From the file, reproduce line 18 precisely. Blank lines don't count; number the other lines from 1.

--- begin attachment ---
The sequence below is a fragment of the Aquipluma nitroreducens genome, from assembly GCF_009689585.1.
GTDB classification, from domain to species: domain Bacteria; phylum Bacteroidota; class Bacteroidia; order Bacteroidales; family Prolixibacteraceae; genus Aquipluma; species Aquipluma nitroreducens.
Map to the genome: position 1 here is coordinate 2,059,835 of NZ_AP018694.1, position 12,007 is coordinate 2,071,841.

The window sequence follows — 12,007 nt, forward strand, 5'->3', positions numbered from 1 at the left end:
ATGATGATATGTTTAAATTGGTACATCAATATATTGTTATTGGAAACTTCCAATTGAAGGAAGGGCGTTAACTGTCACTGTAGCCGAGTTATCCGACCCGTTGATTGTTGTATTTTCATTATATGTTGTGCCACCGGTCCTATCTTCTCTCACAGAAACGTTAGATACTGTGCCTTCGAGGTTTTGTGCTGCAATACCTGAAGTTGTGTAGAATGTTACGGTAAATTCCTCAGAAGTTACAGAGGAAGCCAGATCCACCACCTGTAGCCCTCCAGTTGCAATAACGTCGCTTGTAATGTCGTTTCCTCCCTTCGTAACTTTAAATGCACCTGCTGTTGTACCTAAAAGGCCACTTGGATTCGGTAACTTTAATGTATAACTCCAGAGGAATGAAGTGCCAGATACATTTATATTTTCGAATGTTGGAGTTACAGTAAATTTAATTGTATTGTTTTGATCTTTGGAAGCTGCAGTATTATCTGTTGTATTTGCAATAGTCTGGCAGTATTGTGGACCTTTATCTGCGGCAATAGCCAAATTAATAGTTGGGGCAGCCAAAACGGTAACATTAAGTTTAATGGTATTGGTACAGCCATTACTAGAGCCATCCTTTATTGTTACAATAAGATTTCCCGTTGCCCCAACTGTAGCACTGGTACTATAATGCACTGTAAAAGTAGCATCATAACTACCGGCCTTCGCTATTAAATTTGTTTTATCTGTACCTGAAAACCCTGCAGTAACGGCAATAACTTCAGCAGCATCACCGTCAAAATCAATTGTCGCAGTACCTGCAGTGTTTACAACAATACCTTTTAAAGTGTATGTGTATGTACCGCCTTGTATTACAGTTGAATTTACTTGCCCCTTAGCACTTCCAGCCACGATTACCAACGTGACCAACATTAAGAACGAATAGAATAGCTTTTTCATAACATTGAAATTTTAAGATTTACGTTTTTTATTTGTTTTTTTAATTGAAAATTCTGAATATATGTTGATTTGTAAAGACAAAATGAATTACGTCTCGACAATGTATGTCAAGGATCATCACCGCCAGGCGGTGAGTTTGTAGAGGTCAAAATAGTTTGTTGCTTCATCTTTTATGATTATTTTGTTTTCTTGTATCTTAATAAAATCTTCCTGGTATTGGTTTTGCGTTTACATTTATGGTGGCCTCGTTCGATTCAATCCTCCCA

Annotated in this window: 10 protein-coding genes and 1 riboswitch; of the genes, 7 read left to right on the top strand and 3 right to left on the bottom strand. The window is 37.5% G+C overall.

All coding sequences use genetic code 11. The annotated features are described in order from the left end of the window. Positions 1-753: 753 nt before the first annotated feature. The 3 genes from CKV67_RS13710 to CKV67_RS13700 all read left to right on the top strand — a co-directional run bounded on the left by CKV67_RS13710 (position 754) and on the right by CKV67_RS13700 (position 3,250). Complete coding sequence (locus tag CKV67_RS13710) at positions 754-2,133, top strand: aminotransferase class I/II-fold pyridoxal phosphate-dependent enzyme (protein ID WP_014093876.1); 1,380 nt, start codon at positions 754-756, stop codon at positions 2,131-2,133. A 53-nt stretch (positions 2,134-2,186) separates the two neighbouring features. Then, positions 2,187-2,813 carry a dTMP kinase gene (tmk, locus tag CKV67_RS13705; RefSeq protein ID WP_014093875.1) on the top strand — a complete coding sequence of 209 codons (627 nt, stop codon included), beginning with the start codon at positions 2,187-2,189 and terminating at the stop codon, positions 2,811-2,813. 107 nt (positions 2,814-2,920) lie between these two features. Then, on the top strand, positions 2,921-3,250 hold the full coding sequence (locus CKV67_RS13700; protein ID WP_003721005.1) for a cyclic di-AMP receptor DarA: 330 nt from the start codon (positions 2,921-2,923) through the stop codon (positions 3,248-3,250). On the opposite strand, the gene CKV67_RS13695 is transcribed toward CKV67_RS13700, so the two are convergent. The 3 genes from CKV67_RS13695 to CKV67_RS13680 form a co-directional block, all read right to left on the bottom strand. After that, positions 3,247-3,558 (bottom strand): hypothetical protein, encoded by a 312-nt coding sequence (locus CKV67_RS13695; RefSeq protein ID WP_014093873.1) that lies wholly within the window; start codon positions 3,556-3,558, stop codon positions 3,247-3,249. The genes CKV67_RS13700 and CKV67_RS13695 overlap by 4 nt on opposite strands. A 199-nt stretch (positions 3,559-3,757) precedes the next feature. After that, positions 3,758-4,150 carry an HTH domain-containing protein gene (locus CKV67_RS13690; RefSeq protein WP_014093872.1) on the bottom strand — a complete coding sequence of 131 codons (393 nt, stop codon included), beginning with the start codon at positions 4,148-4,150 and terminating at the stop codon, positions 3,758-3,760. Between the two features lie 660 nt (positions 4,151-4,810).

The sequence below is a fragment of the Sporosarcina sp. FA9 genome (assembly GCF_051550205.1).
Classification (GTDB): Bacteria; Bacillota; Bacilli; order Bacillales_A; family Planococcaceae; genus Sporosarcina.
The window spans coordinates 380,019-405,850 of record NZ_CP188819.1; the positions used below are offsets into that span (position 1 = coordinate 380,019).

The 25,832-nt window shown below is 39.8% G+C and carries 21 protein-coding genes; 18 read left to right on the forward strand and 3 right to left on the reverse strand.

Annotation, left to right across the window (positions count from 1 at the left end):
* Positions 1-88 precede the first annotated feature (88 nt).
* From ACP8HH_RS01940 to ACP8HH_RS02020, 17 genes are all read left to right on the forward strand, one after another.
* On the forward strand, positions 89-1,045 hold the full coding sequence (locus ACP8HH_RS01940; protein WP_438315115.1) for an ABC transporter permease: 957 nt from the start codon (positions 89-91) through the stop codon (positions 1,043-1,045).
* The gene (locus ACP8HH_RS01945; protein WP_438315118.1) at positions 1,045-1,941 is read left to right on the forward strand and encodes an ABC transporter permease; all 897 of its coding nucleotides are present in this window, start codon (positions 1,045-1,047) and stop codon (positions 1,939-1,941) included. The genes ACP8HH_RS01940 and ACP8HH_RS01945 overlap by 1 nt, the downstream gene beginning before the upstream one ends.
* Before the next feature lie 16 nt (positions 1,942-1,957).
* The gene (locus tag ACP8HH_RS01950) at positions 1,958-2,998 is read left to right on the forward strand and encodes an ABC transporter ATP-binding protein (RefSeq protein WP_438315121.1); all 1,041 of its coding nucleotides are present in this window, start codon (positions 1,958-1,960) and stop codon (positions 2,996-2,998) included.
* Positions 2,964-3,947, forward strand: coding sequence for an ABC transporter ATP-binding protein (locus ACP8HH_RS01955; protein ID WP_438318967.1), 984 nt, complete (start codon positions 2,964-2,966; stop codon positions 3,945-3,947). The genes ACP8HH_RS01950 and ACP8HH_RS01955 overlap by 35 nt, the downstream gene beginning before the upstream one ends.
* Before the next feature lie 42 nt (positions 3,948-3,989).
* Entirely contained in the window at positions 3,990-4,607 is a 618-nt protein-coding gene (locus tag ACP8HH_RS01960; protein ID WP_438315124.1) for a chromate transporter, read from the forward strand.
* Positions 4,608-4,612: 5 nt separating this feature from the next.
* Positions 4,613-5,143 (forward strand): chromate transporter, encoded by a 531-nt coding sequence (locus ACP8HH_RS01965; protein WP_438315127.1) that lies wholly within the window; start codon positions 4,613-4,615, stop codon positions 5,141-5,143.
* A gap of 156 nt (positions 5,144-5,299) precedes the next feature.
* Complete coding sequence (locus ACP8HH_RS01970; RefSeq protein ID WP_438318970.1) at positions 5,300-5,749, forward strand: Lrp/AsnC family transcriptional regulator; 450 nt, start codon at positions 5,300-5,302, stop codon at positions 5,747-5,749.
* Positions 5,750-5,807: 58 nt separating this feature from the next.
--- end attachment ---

* The gene (locus tag ACP8HH_RS01950) at positions 1,958-2,998 is read left to right on the forward strand and encodes an ABC transporter ATP-binding protein (RefSeq protein WP_438315121.1); all 1,041 of its coding nucleotides are present in this window, start codon (positions 1,958-1,960) and stop codon (positions 2,996-2,998) included.